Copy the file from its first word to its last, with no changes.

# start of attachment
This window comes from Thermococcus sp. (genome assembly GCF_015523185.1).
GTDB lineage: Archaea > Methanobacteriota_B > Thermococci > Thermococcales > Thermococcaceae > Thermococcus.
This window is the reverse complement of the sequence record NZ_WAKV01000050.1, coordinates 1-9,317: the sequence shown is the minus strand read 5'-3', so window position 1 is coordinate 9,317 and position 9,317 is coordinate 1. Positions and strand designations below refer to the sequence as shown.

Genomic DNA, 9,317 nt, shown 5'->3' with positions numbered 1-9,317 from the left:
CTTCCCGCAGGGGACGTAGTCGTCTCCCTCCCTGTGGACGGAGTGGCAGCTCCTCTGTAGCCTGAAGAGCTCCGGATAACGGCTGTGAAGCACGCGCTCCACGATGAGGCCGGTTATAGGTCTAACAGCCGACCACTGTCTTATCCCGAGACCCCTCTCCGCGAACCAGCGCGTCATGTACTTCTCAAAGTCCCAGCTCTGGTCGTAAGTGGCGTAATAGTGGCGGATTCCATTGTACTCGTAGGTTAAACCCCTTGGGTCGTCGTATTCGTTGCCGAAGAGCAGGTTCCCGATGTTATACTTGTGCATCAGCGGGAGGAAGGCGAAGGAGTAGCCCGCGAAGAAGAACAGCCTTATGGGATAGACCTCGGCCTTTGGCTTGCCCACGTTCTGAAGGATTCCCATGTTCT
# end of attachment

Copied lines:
This window comes from Thermococcus sp. (genome assembly GCF_015523185.1).
GTDB lineage: Archaea > Methanobacteriota_B > Thermococci > Thermococcales > Thermococcaceae > Thermococcus.
This window is the reverse complement of the sequence record NZ_WAKV01000050.1, coordinates 1-9,317: the sequence shown is the minus strand read 5'-3', so window position 1 is coordinate 9,317 and position 9,317 is coordinate 1. Positions and strand designations below refer to the sequence as shown.

Genomic DNA, 9,317 nt, shown 5'->3' with positions numbered 1-9,317 from the left:
CTTCCCGCAGGGGACGTAGTCGTCTCCCTCCCTGTGGACGGAGTGGCAGCTCCTCTGTAGCCTGAAGAGCTCCGGATAACGGCTGTGAAGCACGCGCTCCACGATGAGGCCGGTTATAGGTCTAACAGCCGACCACTGTCTTATCCCGAGACCCCTCTCCGCGAACCAGCGCGTCATGTACTTCTCAAAGTCCCAGCTCTGGTCGTAAGTGGCGTAATAGTGGCGGATTCCATTGTACTCGTAGGTTAAACCCCTTGGGTCGTCGTATTCGTTGCCGAAGAGCAGGTTCCCGATGTTATACTTGTGCATCAGCGGGAGGAAGGCGAAGGAGTAGCCCGCGAAGAAGAACAGCCTTATGGGATAGACCTCGGCCTTTGGCTTGCCCACGTTCTGAAGGATTCCCATGTTCT